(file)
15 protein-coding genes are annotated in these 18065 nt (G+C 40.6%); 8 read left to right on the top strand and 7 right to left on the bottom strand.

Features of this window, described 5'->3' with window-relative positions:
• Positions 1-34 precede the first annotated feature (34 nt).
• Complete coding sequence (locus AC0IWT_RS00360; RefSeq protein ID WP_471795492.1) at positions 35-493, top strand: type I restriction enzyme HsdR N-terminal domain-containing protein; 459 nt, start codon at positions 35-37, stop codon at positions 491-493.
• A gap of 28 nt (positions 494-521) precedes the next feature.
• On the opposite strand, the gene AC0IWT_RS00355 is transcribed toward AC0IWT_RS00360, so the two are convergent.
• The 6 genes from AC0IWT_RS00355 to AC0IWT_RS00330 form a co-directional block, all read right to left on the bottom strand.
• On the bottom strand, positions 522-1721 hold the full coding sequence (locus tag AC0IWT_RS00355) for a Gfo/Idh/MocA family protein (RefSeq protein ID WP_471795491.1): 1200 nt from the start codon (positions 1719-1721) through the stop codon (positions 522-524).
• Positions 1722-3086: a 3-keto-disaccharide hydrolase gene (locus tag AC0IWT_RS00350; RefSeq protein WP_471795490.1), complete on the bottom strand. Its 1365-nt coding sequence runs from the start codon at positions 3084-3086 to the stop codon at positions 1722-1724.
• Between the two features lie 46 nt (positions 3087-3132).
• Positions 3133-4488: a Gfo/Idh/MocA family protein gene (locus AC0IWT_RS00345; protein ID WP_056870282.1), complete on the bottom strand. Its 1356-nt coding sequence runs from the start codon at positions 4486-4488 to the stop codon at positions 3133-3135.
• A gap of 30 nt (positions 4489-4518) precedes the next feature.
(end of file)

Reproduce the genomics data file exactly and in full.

15 protein-coding genes are annotated in these 18065 nt (G+C 40.6%); 8 read left to right on the top strand and 7 right to left on the bottom strand.

Features of this window, described 5'->3' with window-relative positions:
• Positions 1-34 precede the first annotated feature (34 nt).
• Complete coding sequence (locus AC0IWT_RS00360; RefSeq protein ID WP_471795492.1) at positions 35-493, top strand: type I restriction enzyme HsdR N-terminal domain-containing protein; 459 nt, start codon at positions 35-37, stop codon at positions 491-493.
• A gap of 28 nt (positions 494-521) precedes the next feature.
• On the opposite strand, the gene AC0IWT_RS00355 is transcribed toward AC0IWT_RS00360, so the two are convergent.
• The 6 genes from AC0IWT_RS00355 to AC0IWT_RS00330 form a co-directional block, all read right to left on the bottom strand.
• On the bottom strand, positions 522-1721 hold the full coding sequence (locus tag AC0IWT_RS00355) for a Gfo/Idh/MocA family protein (RefSeq protein ID WP_471795491.1): 1200 nt from the start codon (positions 1719-1721) through the stop codon (positions 522-524).
• Positions 1722-3086: a 3-keto-disaccharide hydrolase gene (locus tag AC0IWT_RS00350; RefSeq protein WP_471795490.1), complete on the bottom strand. Its 1365-nt coding sequence runs from the start codon at positions 3084-3086 to the stop codon at positions 1722-1724.
• Between the two features lie 46 nt (positions 3087-3132).
• Positions 3133-4488: a Gfo/Idh/MocA family protein gene (locus AC0IWT_RS00345; protein ID WP_056870282.1), complete on the bottom strand. Its 1356-nt coding sequence runs from the start codon at positions 4486-4488 to the stop codon at positions 3133-3135.
• A gap of 30 nt (positions 4489-4518) precedes the next feature.